Jessica Glenza in New York
Thursday 30 November 2017 14.16 GMT
More than half of children growing up in America today could be obese by the time they are middle-aged, according to new projections.
Harvard University’s TH Chan School of Public Health found that 57% of US children will be obese by the time they are 35 years old, in part because of increased childhood obesity rates.
“It’s definitely a shocking and sobering number,” said Zachary Ward, the lead author on the study. “But if you look at trends in weight gain over the past 40 years, it’s not too surprising we’re heading in this direction.”
“This could just become the new normal the way things are going,” Ward said. “There are areas of the country among some subgroups where we’re already approaching this level of obesity.”
Researchers at Harvard used body mass index, or a measure that uses height and weight to determine whether a person is obese, to develop a model using the data of more than 41,000 children between two and 19 years old.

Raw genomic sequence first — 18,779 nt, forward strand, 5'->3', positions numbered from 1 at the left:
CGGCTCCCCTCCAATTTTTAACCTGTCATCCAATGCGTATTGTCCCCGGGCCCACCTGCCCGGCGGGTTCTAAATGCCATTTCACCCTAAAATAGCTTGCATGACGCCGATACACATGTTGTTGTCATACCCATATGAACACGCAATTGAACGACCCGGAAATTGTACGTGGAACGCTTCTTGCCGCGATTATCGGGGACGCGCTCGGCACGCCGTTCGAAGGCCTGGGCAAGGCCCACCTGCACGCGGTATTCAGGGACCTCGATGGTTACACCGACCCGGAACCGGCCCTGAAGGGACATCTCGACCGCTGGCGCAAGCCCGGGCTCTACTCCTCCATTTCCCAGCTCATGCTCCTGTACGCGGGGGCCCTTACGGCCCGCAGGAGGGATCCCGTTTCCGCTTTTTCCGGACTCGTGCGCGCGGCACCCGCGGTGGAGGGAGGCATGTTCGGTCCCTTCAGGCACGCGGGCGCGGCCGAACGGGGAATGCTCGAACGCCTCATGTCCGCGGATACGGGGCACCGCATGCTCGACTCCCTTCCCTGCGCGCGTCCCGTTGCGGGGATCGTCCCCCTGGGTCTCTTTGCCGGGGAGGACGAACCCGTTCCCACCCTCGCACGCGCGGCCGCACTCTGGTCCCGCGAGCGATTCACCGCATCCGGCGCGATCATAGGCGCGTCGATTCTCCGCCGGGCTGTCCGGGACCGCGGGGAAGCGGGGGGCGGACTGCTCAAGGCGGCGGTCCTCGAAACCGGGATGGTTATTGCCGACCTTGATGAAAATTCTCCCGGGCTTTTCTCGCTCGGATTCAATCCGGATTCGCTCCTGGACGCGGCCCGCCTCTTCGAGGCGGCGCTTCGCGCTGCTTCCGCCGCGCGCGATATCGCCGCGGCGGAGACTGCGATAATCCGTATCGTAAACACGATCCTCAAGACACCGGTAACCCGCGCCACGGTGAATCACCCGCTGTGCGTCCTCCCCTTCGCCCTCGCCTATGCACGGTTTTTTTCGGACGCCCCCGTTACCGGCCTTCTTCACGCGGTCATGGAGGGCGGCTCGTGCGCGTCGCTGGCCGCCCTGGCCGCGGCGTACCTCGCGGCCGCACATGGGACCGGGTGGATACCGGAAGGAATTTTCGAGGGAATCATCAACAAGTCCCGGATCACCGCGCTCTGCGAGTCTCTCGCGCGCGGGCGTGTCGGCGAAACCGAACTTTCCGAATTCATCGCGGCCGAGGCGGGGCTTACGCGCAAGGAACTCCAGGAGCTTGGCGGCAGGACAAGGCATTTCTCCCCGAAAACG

The study used data from five studies that nationally represent the US population in 2016. Researchers then made “virtual populations” of more than 1 million children who were 19 or younger. This was done 1,000 times.
Some of the study’s most startling findings were for children considered severely obese. Children in this group were more likely than not to remain obese by age 35. Researchers described the trajectory of risk as “striking”.
“A two-year-old who is obese is more likely to be obese at 35 years of age than an overweight 19-year-old,” the study found. A child who is severely obese at age two has only a one-in-five chance of not being obese by 35. By age five, that chance is halved to one-in-10.”
The worldwide obesity rate has doubled since 1980, and the United States has the highest rates of obesity among high-income countries. Currently, about one in three American adults are considered obese, and about one in seven children.
“We’re having to learn how to treat hypertension and lipidemia and Type-II diabetes in kids,” said Dr Chris Bolling, a pediatrician in Kentucky and an expert in childhood obesity who was not involved in the study. “That’s new territory for pediatricians.”
Between 1990 and 2010, obesity among children grew 60%, according to the Harvard TH Chan School of Medicine. In 2010, 43 million preschool children in the US were considered overweight or obese.